Now I have a hectic month at home where it is - how could it be any different - raining and cold. I will try to follow my homework as closely as possible. I have been told what to eat, and when. Somehow I don't think my coach will agree with my usual breakfast & lunch of coffee, and then coffee.

This is going to be hard work. Will go and have a coffee...

Sunday, 10 July 2011

Murphy loves me



When I was still going deep with lots of tanks - see photo above - my fantastic trimix instructor, Aaron Bruce, once told me never to forget that Murphy loves tech divers. I now realize that he also loves female athletes. All attempts at timing my world record attempt for the perfect time of the month have failed miserably, and so my training has gone rapidly downhill.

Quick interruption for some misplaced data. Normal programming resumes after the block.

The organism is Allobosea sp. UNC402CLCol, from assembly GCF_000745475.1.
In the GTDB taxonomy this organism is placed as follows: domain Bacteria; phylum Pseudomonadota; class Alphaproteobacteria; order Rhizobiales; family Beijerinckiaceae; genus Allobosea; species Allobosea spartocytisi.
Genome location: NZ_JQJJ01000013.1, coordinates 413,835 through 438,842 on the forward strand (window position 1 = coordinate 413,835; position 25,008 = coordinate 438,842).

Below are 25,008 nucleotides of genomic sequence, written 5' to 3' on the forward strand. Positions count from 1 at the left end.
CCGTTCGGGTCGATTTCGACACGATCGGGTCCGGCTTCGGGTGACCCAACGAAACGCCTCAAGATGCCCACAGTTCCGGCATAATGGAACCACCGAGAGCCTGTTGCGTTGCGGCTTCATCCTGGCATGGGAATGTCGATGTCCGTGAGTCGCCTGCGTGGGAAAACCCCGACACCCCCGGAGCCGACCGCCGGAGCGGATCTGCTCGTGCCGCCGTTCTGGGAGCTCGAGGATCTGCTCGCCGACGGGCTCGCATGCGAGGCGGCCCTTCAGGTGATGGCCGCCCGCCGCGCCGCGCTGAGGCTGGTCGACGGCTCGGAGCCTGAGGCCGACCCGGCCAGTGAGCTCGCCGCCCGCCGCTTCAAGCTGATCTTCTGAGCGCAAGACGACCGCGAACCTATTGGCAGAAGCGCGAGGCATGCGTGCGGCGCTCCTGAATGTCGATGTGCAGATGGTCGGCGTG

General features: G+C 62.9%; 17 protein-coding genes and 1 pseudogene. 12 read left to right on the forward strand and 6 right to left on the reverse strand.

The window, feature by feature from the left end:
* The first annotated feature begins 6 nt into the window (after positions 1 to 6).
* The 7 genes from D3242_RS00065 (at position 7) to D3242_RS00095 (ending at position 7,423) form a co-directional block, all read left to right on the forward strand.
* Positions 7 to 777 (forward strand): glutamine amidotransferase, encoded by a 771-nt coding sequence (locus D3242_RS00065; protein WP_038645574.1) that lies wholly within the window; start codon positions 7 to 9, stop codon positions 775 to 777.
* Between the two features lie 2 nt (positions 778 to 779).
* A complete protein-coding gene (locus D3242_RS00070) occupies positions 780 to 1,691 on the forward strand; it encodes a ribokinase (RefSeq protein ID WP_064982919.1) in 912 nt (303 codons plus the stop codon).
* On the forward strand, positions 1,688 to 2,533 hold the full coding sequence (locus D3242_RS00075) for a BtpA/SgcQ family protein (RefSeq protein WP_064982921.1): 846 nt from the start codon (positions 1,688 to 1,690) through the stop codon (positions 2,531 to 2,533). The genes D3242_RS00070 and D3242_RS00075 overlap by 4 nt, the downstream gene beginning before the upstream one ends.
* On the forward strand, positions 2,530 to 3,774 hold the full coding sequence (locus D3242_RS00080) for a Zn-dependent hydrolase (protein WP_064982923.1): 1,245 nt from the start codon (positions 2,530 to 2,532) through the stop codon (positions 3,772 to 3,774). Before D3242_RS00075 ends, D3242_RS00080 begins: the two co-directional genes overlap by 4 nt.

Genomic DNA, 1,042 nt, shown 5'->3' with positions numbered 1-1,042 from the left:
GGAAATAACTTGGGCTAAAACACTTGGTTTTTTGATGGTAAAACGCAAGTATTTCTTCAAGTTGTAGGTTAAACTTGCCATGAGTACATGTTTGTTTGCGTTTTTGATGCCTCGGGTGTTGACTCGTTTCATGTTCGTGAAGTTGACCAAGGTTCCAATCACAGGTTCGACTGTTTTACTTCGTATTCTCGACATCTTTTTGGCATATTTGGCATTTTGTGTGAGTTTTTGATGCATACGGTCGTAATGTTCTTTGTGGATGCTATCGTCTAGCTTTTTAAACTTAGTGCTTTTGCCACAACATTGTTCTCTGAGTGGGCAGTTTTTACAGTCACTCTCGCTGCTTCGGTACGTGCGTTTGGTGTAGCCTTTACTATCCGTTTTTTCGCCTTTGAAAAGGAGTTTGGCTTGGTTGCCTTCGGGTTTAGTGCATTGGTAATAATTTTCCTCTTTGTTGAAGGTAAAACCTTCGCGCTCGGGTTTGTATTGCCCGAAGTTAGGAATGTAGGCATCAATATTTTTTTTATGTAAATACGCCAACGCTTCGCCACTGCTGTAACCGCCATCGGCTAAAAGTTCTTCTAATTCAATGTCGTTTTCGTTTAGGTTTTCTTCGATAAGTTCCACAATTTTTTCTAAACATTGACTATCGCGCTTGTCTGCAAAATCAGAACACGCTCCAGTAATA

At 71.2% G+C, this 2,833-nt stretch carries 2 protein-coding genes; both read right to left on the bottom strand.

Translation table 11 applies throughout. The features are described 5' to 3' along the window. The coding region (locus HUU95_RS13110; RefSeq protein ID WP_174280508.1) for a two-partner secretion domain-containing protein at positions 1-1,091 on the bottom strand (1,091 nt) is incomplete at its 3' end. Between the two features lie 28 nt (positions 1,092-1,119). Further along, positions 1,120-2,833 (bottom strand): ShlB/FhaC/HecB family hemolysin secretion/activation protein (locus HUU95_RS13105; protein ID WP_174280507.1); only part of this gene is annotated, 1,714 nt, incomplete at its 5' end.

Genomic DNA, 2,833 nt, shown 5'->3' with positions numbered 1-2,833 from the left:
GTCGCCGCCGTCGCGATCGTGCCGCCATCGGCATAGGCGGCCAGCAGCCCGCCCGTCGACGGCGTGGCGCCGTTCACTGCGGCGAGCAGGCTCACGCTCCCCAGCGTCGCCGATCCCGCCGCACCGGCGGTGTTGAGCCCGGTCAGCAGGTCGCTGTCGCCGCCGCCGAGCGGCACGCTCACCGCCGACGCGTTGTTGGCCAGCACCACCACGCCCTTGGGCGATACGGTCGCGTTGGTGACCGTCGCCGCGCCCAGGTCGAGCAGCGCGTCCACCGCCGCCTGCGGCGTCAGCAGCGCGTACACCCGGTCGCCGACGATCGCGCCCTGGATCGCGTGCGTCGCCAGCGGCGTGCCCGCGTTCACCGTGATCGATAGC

During one of the sessions I felt so bad, I hit the brake in 80m, because I had finally failed to keep contractions away on the way down. I was lucid enough to realize that having contractions at well below 100m would most likely give me a massive lung squeeze, so I turned early, grumbling the whole way up. It is a frustrating thing to experience in freediving, which is a sport largely controlled by the mind, but there are moments when you can mentally be as ready as you like but your body just won't play along. Murphy remained in full attack mode for the rest of the week, so I had to listen to super coach Andrea and take two days off to let my body recover. He has been with me on all my dives, as he has developed a new deep safety system: he comes down to meet me in 50-60m with a tech diving scooter! It is a really great moment to see him on the way up, just when I am thinking, am I there yet, am I there yet...